Shortly after my rambling, apparently unpopular last post, where I discussed the circlings of my mind (mostly the Tudor dynasty, X-men, sci-fi novels, and half nekkid boys), I realized why my brain was in overdrive.  After all my lamenting about whether or not to wait for the impending edits on my *Jesus light* first novel before writing anything new, my mind seemed to short circuit. I was unable to focus on anything at all.  Even the mindlessness of video games was too much for me.  My greatest joy was watching SyFy movies like Swamp Shark, Sharktopus, Malibu Shark Attack, Alligator X, and all those others. Also, they were, all I could focus on.

The reason?  Well, to make a lame comparison to the movies I was watching, my mind was circling like a hungry shark around my next novel idea.  Each of the subjects I was bouncing on had some part, large or small, in my thought processes, ideas, inspirations, and plot points for the new stuff.  It was like I was too stupid for my own brain - I'm hardly Encyclopedia Brown, and it took all that time to figure out what my brain was trying to tell me.

When I realized that, things kicked into "normal" mode.  Scenes started haunting me, I dreamed about the characters, I woke out of pre-sleep with the name for something I had been thinking idly about (and without intellectual fruit).  I started making notes on a time line (as there will be more than one), wrote a scene, and then...

I received another e-mail from my editor.

She was just touching base with me (which I love) and to tell me that she should have my first round of edits done very soon.  How soon?  Well, today or tomorrow, not to put too fine a point on it.

I'm thrilled and totally dismayed.  I told her that was great news and proceeded to shimmy for most of the day.  She happened to e-mail me on my birthday and, considering that I had chosen that day to switch the gas bill from my ex's name to mine (requiring a shut down and restart and therefore three days without gas), I needed that good news.

But, now I'm back to the same place I was, only worse.  Do I work on the new idea?  Do I put it off, hoping this desire to work on it will return when I'm done with edits?  Do I work on them both at the same time and hope neither suffers?  Most likely I will go back to the planning stages and refrain from the actual scene writing for now.  Once I'm done with the first edits, maybe I will be ready to spring back into the new stuff with all the groundwork done.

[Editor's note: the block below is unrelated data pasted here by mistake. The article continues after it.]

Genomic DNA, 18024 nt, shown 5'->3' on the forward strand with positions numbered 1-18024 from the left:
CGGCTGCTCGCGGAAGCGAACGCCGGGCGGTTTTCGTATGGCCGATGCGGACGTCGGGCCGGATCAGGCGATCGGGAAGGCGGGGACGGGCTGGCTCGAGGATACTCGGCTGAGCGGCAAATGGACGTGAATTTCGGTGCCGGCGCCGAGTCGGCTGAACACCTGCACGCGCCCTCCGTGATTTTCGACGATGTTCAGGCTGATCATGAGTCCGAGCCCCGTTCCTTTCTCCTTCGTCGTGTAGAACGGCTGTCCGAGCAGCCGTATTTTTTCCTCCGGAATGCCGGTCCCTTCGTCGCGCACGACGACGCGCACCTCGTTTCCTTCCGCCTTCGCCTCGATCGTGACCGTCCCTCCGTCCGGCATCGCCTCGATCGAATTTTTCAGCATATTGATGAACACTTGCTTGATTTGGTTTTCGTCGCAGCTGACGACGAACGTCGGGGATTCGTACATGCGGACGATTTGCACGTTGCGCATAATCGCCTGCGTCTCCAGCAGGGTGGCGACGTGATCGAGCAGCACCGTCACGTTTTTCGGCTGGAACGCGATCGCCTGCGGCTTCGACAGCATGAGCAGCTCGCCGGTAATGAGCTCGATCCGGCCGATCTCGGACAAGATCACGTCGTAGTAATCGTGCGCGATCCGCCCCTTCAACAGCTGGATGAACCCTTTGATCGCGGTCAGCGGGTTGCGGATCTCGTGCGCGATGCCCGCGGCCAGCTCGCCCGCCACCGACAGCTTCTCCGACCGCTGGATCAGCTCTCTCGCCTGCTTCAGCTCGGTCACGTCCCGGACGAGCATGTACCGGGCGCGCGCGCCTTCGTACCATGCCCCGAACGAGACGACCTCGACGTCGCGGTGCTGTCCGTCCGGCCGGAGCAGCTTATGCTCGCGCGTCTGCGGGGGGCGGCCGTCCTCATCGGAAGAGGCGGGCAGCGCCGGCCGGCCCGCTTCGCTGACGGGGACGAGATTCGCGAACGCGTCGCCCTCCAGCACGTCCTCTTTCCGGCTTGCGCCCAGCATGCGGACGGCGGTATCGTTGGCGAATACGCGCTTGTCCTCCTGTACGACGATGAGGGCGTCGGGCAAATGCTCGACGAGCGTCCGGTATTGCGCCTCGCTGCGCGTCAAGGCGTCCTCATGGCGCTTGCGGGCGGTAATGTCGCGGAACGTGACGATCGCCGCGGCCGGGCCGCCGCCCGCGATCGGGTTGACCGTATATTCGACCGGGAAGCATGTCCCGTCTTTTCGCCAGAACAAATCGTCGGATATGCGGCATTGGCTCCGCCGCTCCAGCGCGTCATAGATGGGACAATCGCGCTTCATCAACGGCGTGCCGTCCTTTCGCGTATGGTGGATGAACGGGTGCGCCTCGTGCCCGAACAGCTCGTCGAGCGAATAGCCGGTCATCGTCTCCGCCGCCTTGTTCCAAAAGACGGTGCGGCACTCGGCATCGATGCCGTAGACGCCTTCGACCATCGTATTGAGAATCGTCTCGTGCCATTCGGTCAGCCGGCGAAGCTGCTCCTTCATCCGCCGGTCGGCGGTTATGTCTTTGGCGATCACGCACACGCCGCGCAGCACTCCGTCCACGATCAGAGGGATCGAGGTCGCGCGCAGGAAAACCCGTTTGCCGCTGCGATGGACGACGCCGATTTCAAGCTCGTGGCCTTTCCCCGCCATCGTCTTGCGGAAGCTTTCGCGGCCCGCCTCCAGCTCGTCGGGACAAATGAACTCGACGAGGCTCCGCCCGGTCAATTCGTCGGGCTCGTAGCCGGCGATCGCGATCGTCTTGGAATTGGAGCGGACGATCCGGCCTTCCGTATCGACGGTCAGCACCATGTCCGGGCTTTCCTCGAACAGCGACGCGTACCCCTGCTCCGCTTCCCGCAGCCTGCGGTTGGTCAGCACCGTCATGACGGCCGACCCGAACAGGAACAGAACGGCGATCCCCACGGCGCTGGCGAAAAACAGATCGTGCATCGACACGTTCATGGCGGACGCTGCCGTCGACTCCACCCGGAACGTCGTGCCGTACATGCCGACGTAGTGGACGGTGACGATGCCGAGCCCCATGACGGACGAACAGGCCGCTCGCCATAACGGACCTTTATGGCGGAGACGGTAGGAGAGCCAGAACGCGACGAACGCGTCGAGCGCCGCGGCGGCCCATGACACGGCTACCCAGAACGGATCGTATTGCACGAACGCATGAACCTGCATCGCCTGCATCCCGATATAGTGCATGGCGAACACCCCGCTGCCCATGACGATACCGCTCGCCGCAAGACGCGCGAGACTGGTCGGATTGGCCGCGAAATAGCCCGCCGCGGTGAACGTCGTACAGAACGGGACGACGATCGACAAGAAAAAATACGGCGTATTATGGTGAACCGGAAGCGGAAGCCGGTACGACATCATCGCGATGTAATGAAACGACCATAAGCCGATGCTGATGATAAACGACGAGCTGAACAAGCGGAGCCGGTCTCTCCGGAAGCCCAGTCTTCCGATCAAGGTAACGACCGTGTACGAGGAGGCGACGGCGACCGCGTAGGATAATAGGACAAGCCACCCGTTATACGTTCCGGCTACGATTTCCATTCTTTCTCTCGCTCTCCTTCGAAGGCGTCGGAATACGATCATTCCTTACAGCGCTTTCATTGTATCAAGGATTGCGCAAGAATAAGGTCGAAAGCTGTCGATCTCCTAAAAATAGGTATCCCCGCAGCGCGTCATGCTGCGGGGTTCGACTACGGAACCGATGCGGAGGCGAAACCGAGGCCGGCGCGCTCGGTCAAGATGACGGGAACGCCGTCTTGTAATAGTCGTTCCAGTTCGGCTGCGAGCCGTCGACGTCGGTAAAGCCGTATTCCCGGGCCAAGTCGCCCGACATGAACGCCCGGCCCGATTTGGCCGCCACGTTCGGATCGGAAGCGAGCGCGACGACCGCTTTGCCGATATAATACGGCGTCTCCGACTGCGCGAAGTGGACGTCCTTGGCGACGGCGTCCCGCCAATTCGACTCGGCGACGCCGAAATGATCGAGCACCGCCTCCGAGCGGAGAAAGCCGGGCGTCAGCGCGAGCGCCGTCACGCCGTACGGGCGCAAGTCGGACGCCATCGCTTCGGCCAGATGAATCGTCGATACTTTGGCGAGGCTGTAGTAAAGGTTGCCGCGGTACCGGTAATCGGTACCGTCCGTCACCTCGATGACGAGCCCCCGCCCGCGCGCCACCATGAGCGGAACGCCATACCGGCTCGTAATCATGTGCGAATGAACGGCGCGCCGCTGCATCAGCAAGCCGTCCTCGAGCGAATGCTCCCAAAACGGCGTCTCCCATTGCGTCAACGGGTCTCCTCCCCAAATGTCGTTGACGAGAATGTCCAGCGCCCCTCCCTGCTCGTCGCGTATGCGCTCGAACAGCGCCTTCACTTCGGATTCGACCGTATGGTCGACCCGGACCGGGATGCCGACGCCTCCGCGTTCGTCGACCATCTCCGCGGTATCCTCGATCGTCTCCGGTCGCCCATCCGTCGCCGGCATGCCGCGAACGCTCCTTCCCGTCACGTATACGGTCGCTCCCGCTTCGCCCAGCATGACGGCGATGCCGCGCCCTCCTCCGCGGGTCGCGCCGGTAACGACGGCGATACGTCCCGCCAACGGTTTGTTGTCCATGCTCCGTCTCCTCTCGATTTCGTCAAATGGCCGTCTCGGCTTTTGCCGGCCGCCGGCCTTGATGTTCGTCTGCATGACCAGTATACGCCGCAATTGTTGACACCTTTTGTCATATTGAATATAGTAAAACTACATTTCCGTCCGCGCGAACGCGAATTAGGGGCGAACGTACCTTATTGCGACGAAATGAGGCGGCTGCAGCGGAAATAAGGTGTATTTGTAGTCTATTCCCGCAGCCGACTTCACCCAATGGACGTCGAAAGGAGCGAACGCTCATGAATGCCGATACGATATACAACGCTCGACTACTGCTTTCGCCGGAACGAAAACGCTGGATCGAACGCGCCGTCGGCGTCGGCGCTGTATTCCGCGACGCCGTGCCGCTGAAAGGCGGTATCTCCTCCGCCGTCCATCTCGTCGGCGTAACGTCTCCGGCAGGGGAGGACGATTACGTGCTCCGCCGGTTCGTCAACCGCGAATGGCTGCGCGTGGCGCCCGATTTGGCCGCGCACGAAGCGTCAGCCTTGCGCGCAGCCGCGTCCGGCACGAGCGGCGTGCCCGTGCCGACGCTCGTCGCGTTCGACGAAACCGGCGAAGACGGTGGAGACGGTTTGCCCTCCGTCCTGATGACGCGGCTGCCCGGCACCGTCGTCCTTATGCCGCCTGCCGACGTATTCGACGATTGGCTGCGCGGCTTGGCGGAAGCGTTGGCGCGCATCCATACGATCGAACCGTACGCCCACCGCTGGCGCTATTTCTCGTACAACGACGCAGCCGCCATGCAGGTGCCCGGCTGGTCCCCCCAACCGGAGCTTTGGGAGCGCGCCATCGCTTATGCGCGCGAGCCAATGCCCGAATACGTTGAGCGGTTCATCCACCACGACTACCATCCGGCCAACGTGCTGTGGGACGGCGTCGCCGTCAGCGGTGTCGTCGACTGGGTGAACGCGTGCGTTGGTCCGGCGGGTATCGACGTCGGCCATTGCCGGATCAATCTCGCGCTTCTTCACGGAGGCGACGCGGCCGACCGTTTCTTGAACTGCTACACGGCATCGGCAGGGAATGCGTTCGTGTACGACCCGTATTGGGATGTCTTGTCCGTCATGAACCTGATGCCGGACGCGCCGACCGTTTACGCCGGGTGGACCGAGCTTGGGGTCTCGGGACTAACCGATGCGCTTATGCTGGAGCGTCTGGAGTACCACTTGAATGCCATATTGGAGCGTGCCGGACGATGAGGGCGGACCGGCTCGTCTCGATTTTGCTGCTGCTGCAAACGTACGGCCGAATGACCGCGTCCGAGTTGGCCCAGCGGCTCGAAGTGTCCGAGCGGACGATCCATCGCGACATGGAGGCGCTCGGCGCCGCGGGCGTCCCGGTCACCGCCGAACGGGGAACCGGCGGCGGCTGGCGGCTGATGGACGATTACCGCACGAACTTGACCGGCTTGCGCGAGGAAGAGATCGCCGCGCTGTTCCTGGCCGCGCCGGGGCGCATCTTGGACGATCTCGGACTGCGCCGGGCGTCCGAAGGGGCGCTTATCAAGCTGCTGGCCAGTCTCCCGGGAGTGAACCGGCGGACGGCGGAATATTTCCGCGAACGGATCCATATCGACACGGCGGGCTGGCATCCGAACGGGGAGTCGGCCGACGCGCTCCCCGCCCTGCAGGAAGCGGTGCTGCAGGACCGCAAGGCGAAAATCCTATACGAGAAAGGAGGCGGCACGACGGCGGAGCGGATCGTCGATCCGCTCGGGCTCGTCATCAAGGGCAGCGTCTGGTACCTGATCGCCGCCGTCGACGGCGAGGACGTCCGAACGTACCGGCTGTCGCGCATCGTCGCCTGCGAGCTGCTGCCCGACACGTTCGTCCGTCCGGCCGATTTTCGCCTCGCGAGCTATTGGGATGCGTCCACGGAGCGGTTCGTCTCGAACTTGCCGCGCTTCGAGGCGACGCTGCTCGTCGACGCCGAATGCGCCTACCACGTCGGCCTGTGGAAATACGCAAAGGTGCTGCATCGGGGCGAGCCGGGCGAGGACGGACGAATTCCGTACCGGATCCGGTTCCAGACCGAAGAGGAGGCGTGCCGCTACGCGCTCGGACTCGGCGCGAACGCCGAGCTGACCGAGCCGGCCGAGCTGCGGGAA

That's not my real problem, though.  It's my nerves.  This is the next big step and though I'm incredibly excited, I'm also anxious.  I have checked my e-mail several times today and been both anguished and relieved when there was nothing new in there.  Part of me wants my editor to rip me to shreds, to be kind but brutal, to take it apart, cut it up, and put it together and make it as good as it can be.  I don't want it to be "good enough".  I want it to be as good as possible.  But I can be fragile and sensitive at the same time.  Criticism is difficult to take, especially when it's something you care about.

However, it's something I'm gonna have to get used to.  It's not like once it goes out into the world it's going to be universally embraced and loved by everyone.  In my last post I discussed one of my favorite books ever, The Snow Queen by Joan D. Vinge.  It won the Hugo award and its successor was nominated for one.  They don't just give those away.  Yet it has its detractors.  Some of Stephen King's best work is routinely bashed.

The classics will eternally be manhandled by the ignorant and the young.  Who hasn't heard some school kid complain that The Scarlet Letter or Lord of the Flies or Pride and Prejudice are "boring" or "hard to understand" or "stupid" or "OMG, a total waste of time!"?  (Granted, these are usually the folk who think the Twilight "Saga" is the epitome of literary grandeur.)  The Boy in the Striped Pajamas is pooped on regularly for the dumbest of reasons (suspension of the smallest amount of belief in a story which calls itself "a fable", usually).  Hell, even The Diary of Anne Frank gets people saying it's boring or not good or they couldn't get into it.

So, I'm bound to be trashed if these wonderful books are.  There are going to be people who don't like talking and want more sex (request denied!).  There are going to be people who don't understand parts of it, relationships within, parallels, or anything about it (the eternal justification of a spurned "artist", right?).  Some people won't like it at all and will be particularly vocal about it.  I have to be ready for that.

So, my (hopefully) thick skin will have to get thicker.  I will have to center on my desire for the best possible outcome.  I will have to learn to eat critics on toast with strawberry jam.

Of course, I am way ahead of myself here.  For now, I just have to breathe, do my time lines for the new, relax, wait for the old/current, and hopefully prepare to be shredded.  Is it masochistic of me to be excited?